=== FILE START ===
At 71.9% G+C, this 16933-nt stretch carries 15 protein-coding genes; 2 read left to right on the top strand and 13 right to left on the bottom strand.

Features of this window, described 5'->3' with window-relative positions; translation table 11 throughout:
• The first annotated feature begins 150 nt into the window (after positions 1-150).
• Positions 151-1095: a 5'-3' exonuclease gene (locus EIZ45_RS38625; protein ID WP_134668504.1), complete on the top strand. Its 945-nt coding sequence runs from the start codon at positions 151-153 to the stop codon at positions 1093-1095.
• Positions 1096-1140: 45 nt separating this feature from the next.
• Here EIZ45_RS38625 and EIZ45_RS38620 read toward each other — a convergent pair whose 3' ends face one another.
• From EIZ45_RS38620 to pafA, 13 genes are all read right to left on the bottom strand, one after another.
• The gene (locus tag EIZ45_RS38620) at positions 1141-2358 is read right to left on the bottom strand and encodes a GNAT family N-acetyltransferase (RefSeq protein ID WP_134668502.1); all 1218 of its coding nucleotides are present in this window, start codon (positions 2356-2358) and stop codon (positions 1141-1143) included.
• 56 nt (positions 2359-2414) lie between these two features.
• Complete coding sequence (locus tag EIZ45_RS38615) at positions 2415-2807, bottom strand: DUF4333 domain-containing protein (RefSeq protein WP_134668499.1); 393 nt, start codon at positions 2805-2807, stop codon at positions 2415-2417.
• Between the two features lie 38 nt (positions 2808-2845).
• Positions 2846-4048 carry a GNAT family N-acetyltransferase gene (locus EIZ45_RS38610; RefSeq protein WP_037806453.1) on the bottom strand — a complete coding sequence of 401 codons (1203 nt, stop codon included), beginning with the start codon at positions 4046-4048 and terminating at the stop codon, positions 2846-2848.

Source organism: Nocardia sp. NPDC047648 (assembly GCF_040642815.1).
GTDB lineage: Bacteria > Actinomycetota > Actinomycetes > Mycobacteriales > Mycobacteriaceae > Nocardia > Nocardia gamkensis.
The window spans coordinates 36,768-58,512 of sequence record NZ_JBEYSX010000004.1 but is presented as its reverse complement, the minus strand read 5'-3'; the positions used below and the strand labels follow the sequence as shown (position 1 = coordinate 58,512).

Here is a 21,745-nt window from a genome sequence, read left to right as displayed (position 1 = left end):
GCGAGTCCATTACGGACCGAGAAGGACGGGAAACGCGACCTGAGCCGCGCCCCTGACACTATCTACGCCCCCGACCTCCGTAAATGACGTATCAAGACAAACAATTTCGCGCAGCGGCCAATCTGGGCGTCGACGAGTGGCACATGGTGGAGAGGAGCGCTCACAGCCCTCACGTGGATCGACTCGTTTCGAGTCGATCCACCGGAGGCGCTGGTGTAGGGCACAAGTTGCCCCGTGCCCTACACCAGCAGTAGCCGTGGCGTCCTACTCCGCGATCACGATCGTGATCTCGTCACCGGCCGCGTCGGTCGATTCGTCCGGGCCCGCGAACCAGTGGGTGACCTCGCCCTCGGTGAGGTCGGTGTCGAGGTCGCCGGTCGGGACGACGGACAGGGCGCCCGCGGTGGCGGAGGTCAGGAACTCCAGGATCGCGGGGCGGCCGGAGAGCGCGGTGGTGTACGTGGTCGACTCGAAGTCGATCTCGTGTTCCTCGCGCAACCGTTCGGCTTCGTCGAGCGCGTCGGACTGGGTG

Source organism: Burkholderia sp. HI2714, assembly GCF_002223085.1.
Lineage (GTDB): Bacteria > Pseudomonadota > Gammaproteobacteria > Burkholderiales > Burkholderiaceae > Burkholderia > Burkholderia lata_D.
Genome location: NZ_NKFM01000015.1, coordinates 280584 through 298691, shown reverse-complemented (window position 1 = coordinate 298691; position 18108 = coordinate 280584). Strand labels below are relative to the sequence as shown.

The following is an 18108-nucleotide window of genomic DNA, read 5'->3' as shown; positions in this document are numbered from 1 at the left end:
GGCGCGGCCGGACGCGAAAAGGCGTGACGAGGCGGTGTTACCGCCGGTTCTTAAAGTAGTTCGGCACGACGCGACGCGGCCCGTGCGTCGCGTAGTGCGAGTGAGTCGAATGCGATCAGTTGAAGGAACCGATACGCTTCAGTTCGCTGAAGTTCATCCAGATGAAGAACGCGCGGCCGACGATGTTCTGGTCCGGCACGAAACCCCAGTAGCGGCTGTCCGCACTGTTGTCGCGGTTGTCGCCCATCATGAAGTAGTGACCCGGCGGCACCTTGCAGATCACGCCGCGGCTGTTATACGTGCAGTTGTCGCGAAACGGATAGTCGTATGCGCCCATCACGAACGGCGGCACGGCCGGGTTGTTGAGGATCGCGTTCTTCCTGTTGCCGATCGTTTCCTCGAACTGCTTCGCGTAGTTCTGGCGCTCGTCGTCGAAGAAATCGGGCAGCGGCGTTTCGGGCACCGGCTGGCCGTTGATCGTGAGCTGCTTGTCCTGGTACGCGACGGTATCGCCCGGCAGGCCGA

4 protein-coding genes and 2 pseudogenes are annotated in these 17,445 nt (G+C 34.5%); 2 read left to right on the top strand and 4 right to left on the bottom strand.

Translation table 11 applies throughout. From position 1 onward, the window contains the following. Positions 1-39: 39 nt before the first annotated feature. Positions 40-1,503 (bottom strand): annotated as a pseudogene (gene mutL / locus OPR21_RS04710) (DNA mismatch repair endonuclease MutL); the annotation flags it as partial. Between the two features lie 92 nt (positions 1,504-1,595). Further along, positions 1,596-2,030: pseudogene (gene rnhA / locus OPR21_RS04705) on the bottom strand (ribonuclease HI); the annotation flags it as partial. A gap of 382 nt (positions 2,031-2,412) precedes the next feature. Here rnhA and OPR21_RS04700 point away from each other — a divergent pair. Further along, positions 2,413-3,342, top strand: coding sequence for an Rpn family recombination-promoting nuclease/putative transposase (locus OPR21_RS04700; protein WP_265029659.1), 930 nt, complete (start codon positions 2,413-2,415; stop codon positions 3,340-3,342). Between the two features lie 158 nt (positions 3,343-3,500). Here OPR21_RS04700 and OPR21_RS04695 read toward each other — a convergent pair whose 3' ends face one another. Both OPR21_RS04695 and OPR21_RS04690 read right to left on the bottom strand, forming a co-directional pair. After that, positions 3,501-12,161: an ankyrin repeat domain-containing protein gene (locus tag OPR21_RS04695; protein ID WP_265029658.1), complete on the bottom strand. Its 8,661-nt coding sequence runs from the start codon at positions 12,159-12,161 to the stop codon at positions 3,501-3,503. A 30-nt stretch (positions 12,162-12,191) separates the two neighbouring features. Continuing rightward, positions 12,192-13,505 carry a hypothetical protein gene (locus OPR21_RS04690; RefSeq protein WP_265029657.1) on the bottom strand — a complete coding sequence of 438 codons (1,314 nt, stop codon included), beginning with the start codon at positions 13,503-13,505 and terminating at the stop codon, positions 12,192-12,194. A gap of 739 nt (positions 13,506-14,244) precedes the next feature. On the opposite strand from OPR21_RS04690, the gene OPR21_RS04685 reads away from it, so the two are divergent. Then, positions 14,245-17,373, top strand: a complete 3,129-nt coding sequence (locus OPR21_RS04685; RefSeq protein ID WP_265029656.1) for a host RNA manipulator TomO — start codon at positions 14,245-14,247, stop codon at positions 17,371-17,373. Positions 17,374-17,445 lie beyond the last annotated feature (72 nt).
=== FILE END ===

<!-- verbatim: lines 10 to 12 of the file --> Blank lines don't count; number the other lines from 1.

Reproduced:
• Complete coding sequence (locus tag EIZ45_RS38615) at positions 2415-2807, bottom strand: DUF4333 domain-containing protein (RefSeq protein WP_134668499.1); 393 nt, start codon at positions 2805-2807, stop codon at positions 2415-2417.
• Between the two features lie 38 nt (positions 2808-2845).
• Positions 2846-4048 carry a GNAT family N-acetyltransferase gene (locus EIZ45_RS38610; RefSeq protein WP_037806453.1) on the bottom strand — a complete coding sequence of 401 codons (1203 nt, stop codon included), beginning with the start codon at positions 4046-4048 and terminating at the stop codon, positions 2846-2848.